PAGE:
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Ajax for enterprise SOA is Tibco goal

The open source Tibco General Interface beta release aims to drive adoption of Ajax through developers working on enterprise SOA projects.

Seeking to move Ajax from the adolescence of providing cool apps for Web surfers to the mature state of creating rich user interfaces for corporate SOA implementations, Tibco Software Inc. today announced a beta upgrade of its General Interface product.

 If you do a head-to-head comparison with the maturity of Java debugability and utilities, JavaScript comes up short, but it's light years ahead of where it was in 2000.
Kevin Hakman
Director of Product MarketingTIBCO General Interface

The new release, officially version 3.2, was designed for corporate developers and fits into the rest of Tibco's products for enterprise SOA development," said Kevin Hakman, director, product marketing, TIBCO General Interface.

Asked what differentiates Tibco's Ajax offering from the growing number of tools for the hot technology, Gartner Inc. analyst Ray Valdes cited Tibco's focus on the corporate world.

"Tibco's offering is differentiated from the many other Ajax toolkits in that it comes from a vendor that has market presence and track record in the enterprise software sector," Valdes said.

Hakman said Tibco is not a Johnny Come Lately vendor that just recently decided to jump on the Ajax bandwagon. The company was doing research and development on rich interface tools before the term Ajax was invented.

"We've been pioneering delivering software applications to a Web browser based on native browser technology since 2000," he said.

He also said Tibco has stayed focused on the requirements of corporate developers, rather than trying to compete in the areas where Ajax is aimed at wowing Web surfers with graphical hoopla.

"With the General Interface product, we're not trying to boil the Ajax ocean," Hakman said. "We're really servicing business productivity applications. We're not trying to be the tool for consumer facing Web sites."

He compares Tibco's Ajax tools to what PowerBuilder offered developers in the relational database era in the late 20th Century.

"What PowerBuilder was to the relational database, providing the visual client creation capability on top of the core infrastructure of its day, we're doing the same with the General Interface product," he said. "What PowerBuilder was to RDBMS, General Interface is to SOA."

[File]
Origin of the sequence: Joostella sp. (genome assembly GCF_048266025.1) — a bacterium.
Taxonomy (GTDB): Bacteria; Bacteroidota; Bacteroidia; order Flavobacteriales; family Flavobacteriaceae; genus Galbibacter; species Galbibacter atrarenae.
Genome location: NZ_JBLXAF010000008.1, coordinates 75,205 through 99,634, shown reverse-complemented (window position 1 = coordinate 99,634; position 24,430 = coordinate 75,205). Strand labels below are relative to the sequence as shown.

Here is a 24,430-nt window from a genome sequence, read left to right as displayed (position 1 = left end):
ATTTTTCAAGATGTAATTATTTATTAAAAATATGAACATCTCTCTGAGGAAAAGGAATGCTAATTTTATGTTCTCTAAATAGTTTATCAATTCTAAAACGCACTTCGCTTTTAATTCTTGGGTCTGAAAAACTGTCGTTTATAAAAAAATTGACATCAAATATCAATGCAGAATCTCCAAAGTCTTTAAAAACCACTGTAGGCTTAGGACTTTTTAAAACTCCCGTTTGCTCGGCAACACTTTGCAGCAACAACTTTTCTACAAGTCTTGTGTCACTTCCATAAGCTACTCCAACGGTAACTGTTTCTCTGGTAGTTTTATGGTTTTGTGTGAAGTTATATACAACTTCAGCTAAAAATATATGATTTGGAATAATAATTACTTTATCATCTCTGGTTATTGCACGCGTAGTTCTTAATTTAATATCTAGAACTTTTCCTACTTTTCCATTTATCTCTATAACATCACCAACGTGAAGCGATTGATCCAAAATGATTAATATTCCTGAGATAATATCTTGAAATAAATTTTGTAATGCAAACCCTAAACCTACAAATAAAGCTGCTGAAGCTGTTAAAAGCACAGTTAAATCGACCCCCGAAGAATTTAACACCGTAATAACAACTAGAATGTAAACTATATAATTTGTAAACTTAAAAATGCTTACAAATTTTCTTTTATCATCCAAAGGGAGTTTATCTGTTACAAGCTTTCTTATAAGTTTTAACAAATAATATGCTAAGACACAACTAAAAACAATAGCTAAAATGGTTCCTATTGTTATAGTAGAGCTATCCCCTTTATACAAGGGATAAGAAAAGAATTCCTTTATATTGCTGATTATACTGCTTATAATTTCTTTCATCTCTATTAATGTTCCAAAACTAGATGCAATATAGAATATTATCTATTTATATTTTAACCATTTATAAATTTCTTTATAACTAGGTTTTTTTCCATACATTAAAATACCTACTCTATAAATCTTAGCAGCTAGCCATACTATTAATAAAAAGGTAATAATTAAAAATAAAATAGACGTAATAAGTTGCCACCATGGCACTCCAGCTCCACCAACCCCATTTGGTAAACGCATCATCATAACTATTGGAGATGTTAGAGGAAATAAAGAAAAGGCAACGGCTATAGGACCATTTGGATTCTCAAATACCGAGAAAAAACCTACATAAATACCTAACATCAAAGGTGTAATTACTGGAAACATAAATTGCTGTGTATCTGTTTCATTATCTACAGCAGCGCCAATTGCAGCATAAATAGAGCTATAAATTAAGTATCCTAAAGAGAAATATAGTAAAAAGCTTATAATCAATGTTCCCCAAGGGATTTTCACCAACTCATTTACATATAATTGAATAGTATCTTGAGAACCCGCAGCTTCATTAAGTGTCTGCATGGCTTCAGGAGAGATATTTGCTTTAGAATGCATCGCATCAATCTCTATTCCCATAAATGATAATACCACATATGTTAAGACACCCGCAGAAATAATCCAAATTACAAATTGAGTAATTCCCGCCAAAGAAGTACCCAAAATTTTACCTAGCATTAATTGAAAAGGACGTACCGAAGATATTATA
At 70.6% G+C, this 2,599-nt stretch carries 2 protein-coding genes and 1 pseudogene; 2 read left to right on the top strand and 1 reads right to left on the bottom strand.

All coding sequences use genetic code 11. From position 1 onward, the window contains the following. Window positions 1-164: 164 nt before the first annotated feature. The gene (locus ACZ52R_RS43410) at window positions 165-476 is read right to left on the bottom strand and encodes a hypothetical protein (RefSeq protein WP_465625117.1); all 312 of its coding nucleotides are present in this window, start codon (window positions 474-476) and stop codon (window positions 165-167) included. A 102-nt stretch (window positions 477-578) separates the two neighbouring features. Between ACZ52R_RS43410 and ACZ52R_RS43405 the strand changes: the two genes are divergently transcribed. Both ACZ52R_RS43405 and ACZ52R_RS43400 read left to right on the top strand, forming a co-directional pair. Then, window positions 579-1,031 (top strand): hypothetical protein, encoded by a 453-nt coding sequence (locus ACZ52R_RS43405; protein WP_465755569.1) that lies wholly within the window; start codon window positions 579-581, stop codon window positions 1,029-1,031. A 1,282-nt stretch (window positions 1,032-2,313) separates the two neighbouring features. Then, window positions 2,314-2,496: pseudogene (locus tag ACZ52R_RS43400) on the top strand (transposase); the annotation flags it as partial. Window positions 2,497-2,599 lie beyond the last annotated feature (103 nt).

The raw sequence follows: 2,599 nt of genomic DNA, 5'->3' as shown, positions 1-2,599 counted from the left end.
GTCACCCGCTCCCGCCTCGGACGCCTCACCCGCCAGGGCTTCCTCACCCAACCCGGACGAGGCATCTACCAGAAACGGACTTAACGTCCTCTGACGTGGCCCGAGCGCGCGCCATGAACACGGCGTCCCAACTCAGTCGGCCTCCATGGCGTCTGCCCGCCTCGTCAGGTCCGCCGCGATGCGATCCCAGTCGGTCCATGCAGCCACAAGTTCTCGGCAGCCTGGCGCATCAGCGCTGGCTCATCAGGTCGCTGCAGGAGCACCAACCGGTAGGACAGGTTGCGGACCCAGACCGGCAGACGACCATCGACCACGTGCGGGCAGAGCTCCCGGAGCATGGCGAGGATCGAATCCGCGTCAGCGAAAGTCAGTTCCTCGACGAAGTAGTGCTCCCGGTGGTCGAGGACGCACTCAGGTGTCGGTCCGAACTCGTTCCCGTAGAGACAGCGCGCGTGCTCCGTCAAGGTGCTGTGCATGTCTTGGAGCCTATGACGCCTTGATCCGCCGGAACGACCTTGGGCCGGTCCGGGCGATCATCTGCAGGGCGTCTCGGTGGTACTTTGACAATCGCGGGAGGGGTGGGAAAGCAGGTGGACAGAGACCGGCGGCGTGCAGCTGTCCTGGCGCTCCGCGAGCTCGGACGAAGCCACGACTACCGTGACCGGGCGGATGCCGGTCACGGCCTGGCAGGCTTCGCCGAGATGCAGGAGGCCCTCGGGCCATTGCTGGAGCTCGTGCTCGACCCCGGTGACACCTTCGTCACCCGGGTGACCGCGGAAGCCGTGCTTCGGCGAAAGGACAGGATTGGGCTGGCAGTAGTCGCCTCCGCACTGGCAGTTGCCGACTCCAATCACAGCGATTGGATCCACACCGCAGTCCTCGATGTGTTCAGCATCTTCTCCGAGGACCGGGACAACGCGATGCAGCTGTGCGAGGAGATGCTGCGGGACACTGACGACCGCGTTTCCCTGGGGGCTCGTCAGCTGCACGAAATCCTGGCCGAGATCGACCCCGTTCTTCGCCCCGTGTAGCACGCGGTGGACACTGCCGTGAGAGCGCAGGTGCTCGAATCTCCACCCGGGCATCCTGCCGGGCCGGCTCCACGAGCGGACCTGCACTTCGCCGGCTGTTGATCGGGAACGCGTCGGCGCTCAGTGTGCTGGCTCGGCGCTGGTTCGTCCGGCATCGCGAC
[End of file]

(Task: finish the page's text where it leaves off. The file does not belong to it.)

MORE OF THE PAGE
Tibco's corporate customers are using the new Ajax tools to do everything from small applications that provide a portlet for booking conference rooms to building an interface for Web-based workflow applications used by thousands of employees worldwide, Hakman said.

"We're seeing everything from people using General Interface on simple ColdFusion sites all the way up to full SOA enterprise service bus deployments with General Interface as Ajax as a rich internet application tier," he said.

Primarily designed for developers, the Tibco UI design tools may be used by business analysts, but it still requires Java developers for the coding that integrates it into an SOA implementation, he said.

For those developers, Tibco has worked to make JavaScript easier to work with, Hakman said.

"Our utilities include JavaScript debugger," he explained. "A lot of the pain points for the debugability of JavaScript we addressed."

Tibco is part of the new OpenAjax Alliance along with IBM and other vendors, and he said the alliance is making a concerted effort to address problems JavaScript has presented to developers working on Ajax, Hakman said.

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"IBM has donated to the Eclipse initiative a JavaScript debugger and a JavaScript coder," he pointed out. "I think we're seeing JavaScript really become a first class language. People are now talking about JavaScript compilers. I think we're going to really see a second life for JavaScript because the infrastructure around it is making it commercial grade at this time."

Hakman also said that while there has been criticism of JavaScript especially in relation to Ajax, he does not see it as a universal problem, but more of a maturity problem.

"There are many, many people who are doing just fine with JavaScript," he argued. "If you do a head-to-head comparison with the maturity of Java debugability and utilities, JavaScript comes up short, but it's light years ahead of where it was in 2000."

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